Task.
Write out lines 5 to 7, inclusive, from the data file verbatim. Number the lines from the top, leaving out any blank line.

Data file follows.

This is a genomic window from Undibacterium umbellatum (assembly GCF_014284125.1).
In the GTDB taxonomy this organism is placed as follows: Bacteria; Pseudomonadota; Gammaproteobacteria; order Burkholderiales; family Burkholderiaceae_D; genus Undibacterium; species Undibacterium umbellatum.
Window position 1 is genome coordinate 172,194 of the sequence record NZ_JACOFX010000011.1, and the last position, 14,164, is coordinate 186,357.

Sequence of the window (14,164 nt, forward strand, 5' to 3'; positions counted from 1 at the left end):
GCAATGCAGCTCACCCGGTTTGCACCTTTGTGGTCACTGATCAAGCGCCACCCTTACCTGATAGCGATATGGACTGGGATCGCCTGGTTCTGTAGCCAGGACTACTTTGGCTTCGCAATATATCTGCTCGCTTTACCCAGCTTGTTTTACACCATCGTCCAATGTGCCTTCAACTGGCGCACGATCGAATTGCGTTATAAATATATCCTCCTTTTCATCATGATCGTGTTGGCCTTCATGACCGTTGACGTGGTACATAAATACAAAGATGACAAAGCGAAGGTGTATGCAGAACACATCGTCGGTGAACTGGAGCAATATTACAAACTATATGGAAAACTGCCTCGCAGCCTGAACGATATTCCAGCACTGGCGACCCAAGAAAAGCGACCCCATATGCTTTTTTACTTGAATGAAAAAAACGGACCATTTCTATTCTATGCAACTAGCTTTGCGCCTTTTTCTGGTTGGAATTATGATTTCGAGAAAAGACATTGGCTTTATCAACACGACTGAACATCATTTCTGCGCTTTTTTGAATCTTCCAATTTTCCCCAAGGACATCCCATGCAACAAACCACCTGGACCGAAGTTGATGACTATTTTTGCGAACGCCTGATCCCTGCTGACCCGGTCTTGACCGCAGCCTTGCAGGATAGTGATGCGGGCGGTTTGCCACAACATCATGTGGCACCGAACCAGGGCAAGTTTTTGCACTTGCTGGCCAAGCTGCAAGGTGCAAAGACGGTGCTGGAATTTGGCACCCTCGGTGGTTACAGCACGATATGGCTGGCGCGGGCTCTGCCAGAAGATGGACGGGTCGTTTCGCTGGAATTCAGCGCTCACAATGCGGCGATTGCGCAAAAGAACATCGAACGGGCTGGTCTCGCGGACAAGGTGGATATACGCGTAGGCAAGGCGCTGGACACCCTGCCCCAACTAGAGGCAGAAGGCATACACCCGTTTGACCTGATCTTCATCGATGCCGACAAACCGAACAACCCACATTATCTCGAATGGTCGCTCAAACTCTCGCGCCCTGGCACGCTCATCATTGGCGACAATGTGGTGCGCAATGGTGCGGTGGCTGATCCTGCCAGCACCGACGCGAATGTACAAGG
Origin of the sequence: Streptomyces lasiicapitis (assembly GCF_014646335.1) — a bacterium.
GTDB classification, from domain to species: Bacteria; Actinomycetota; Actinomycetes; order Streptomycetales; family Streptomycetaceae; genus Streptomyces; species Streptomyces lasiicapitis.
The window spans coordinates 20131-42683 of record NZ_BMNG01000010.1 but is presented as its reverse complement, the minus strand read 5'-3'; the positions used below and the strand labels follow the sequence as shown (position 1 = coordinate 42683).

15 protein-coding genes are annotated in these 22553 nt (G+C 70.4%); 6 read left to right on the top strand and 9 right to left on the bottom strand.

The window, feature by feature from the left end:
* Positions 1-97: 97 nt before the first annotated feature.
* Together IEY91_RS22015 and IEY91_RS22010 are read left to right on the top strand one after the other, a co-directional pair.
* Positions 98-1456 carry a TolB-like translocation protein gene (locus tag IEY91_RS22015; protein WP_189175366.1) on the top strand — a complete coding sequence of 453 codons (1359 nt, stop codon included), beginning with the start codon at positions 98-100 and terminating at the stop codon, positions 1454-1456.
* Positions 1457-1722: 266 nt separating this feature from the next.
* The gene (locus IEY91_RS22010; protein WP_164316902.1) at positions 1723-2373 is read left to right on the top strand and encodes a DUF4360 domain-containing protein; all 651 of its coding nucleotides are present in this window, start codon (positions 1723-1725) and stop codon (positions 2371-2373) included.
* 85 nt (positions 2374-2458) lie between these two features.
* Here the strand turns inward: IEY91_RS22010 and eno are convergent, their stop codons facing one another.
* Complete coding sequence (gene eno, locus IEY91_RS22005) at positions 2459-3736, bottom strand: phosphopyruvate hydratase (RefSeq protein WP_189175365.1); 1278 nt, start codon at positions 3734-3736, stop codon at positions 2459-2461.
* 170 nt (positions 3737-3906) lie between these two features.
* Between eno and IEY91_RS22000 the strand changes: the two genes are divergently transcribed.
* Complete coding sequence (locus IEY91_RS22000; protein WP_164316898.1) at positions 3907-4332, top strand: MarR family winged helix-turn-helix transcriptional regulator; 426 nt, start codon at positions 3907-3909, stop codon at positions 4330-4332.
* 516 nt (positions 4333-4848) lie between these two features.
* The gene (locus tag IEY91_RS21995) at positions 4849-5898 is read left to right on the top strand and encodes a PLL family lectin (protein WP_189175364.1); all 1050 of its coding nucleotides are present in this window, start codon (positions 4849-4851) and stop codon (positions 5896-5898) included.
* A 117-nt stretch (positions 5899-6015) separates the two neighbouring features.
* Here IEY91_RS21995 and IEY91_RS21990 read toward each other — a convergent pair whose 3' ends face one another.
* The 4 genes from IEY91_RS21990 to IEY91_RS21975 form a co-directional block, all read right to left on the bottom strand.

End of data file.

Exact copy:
GCAATGCAGCTCACCCGGTTTGCACCTTTGTGGTCACTGATCAAGCGCCACCCTTACCTGATAGCGATATGGACTGGGATCGCCTGGTTCTGTAGCCAGGACTACTTTGGCTTCGCAATATATCTGCTCGCTTTACCCAGCTTGTTTTACACCATCGTCCAATGTGCCTTCAACTGGCGCACGATCGAATTGCGTTATAAATATATCCTCCTTTTCATCATGATCGTGTTGGCCTTCATGACCGTTGACGTGGTACATAAATACAAAGATGACAAAGCGAAGGTGTATGCAGAACACATCGTCGGTGAACTGGAGCAATATTACAAACTATATGGAAAACTGCCTCGCAGCCTGAACGATATTCCAGCACTGGCGACCCAAGAAAAGCGACCCCATATGCTTTTTTACTTGAATGAAAAAAACGGACCATTTCTATTCTATGCAACTAGCTTTGCGCCTTTTTCTGGTTGGAATTATGATTTCGAGAAAAGACATTGGCTTTATCAACACGACTGAACATCATTTCTGCGCTTTTTTGAATCTTCCAATTTTCCCCAAGGACATCCCATGCAACAAACCACCTGGACCGAAGTTGATGACTATTTTTGCGAACGCCTGATCCCTGCTGACCCGGTCTTGACCGCAGCCTTGCAGGATAGTGATGCGGGCGGTTTGCCACAACATCATGTGGCACCGAACCAGGGCAAGTTTTTGCACTTGCTGGCCAAGCTGCAAGGTGCAAAGACGGTGCTGGAATTTGGCACCCTCGGTGGTTACAGCACGATATGGCTGGCGCGGGCTCTGCCAGAAGATGGACGGGTCGTTTCGCTGGAATTCAGCGCTCACAATGCGGCGATTGCGCAAAAGAACATCGAACGGGCTGGTCTCGCGGACAAGGTGGATATACGCGTAGGCAAGGCGCTGGACACCCTGCCCCAACTAGAGGCAGAAGGCATACACCCGTTTGACCTGATCTTCATCGATGCCGACAAACCGAACAACCCACATTATCTCGAATGGTCGCTCAAACTCTCGCGCCCTGGCACGCTCATCATTGGCGACAATGTGGTGCGCAATGGTGCGGTGGCTGATCCTGCCAGCACCGACGCGAATGTACAAGG
Origin of the sequence: Streptomyces lasiicapitis (assembly GCF_014646335.1) — a bacterium.
GTDB classification, from domain to species: Bacteria; Actinomycetota; Actinomycetes; order Streptomycetales; family Streptomycetaceae; genus Streptomyces; species Streptomyces lasiicapitis.